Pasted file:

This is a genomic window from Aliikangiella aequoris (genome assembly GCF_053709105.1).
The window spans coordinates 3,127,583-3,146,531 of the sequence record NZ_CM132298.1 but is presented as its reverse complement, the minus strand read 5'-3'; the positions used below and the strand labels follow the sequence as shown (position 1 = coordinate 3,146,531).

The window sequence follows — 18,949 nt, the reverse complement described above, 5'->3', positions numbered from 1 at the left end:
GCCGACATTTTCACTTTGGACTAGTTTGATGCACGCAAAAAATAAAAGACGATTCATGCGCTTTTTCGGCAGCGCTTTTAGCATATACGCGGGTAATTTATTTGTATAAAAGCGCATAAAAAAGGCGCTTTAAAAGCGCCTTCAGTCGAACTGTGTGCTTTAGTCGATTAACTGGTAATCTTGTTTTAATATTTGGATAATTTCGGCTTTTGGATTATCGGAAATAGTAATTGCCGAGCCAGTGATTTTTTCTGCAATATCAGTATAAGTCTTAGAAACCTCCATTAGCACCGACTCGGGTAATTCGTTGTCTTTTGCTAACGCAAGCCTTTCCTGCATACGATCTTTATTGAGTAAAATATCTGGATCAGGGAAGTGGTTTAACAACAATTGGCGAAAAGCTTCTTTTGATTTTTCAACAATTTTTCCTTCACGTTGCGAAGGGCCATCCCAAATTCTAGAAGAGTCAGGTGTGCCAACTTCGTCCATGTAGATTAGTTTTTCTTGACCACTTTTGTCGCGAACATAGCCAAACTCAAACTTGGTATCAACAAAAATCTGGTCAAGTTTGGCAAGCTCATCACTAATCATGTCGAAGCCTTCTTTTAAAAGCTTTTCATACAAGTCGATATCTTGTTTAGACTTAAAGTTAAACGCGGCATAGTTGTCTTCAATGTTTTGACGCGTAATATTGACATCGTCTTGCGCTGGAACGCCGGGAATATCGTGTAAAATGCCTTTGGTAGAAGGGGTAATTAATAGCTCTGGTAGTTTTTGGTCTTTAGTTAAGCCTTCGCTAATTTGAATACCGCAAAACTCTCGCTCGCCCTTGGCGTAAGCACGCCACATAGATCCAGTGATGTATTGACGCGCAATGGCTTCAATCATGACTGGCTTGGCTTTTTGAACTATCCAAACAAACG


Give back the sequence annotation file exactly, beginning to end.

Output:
This is a genomic window from Aliikangiella aequoris (genome assembly GCF_053709105.1).
The window spans coordinates 3,127,583-3,146,531 of the sequence record NZ_CM132298.1 but is presented as its reverse complement, the minus strand read 5'-3'; the positions used below and the strand labels follow the sequence as shown (position 1 = coordinate 3,146,531).

The window sequence follows — 18,949 nt, the reverse complement described above, 5'->3', positions numbered from 1 at the left end:
GCCGACATTTTCACTTTGGACTAGTTTGATGCACGCAAAAAATAAAAGACGATTCATGCGCTTTTTCGGCAGCGCTTTTAGCATATACGCGGGTAATTTATTTGTATAAAAGCGCATAAAAAAGGCGCTTTAAAAGCGCCTTCAGTCGAACTGTGTGCTTTAGTCGATTAACTGGTAATCTTGTTTTAATATTTGGATAATTTCGGCTTTTGGATTATCGGAAATAGTAATTGCCGAGCCAGTGATTTTTTCTGCAATATCAGTATAAGTCTTAGAAACCTCCATTAGCACCGACTCGGGTAATTCGTTGTCTTTTGCTAACGCAAGCCTTTCCTGCATACGATCTTTATTGAGTAAAATATCTGGATCAGGGAAGTGGTTTAACAACAATTGGCGAAAAGCTTCTTTTGATTTTTCAACAATTTTTCCTTCACGTTGCGAAGGGCCATCCCAAATTCTAGAAGAGTCAGGTGTGCCAACTTCGTCCATGTAGATTAGTTTTTCTTGACCACTTTTGTCGCGAACATAGCCAAACTCAAACTTGGTATCAACAAAAATCTGGTCAAGTTTGGCAAGCTCATCACTAATCATGTCGAAGCCTTCTTTTAAAAGCTTTTCATACAAGTCGATATCTTGTTTAGACTTAAAGTTAAACGCGGCATAGTTGTCTTCAATGTTTTGACGCGTAATATTGACATCGTCTTGCGCTGGAACGCCGGGAATATCGTGTAAAATGCCTTTGGTAGAAGGGGTAATTAATAGCTCTGGTAGTTTTTGGTCTTTAGTTAAGCCTTCGCTAATTTGAATACCGCAAAACTCTCGCTCGCCCTTGGCGTAAGCACGCCACATAGATCCAGTGATGTATTGACGCGCAATGGCTTCAATCATGACTGGCTTGGCTTTTTGAACTATCCAAACAAACG